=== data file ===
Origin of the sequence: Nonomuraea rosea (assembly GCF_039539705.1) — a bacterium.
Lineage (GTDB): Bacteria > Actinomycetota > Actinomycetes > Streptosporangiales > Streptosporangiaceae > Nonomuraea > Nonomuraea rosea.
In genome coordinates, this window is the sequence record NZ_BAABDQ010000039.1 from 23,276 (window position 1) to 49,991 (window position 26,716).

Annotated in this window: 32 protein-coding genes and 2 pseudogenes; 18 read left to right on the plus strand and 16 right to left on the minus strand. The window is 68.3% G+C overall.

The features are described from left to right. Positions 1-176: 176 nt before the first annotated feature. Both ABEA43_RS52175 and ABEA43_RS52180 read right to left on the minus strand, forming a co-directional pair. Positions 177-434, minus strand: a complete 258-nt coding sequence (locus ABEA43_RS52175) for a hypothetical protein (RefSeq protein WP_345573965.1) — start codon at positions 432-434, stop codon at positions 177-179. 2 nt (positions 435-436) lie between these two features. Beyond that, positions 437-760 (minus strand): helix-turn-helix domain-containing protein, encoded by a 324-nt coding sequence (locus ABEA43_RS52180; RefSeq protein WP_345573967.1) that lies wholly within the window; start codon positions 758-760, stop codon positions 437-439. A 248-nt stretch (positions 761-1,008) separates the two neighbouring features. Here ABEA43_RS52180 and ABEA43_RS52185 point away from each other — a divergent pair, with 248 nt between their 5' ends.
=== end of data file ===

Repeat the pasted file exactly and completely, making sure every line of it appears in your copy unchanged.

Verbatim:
Origin of the sequence: Nonomuraea rosea (assembly GCF_039539705.1) — a bacterium.
Lineage (GTDB): Bacteria > Actinomycetota > Actinomycetes > Streptosporangiales > Streptosporangiaceae > Nonomuraea > Nonomuraea rosea.
In genome coordinates, this window is the sequence record NZ_BAABDQ010000039.1 from 23,276 (window position 1) to 49,991 (window position 26,716).

Annotated in this window: 32 protein-coding genes and 2 pseudogenes; 18 read left to right on the plus strand and 16 right to left on the minus strand. The window is 68.3% G+C overall.

The features are described from left to right. Positions 1-176: 176 nt before the first annotated feature. Both ABEA43_RS52175 and ABEA43_RS52180 read right to left on the minus strand, forming a co-directional pair. Positions 177-434, minus strand: a complete 258-nt coding sequence (locus ABEA43_RS52175) for a hypothetical protein (RefSeq protein WP_345573965.1) — start codon at positions 432-434, stop codon at positions 177-179. 2 nt (positions 435-436) lie between these two features. Beyond that, positions 437-760 (minus strand): helix-turn-helix domain-containing protein, encoded by a 324-nt coding sequence (locus ABEA43_RS52180; RefSeq protein WP_345573967.1) that lies wholly within the window; start codon positions 758-760, stop codon positions 437-439. A 248-nt stretch (positions 761-1,008) separates the two neighbouring features. Here ABEA43_RS52180 and ABEA43_RS52185 point away from each other — a divergent pair, with 248 nt between their 5' ends.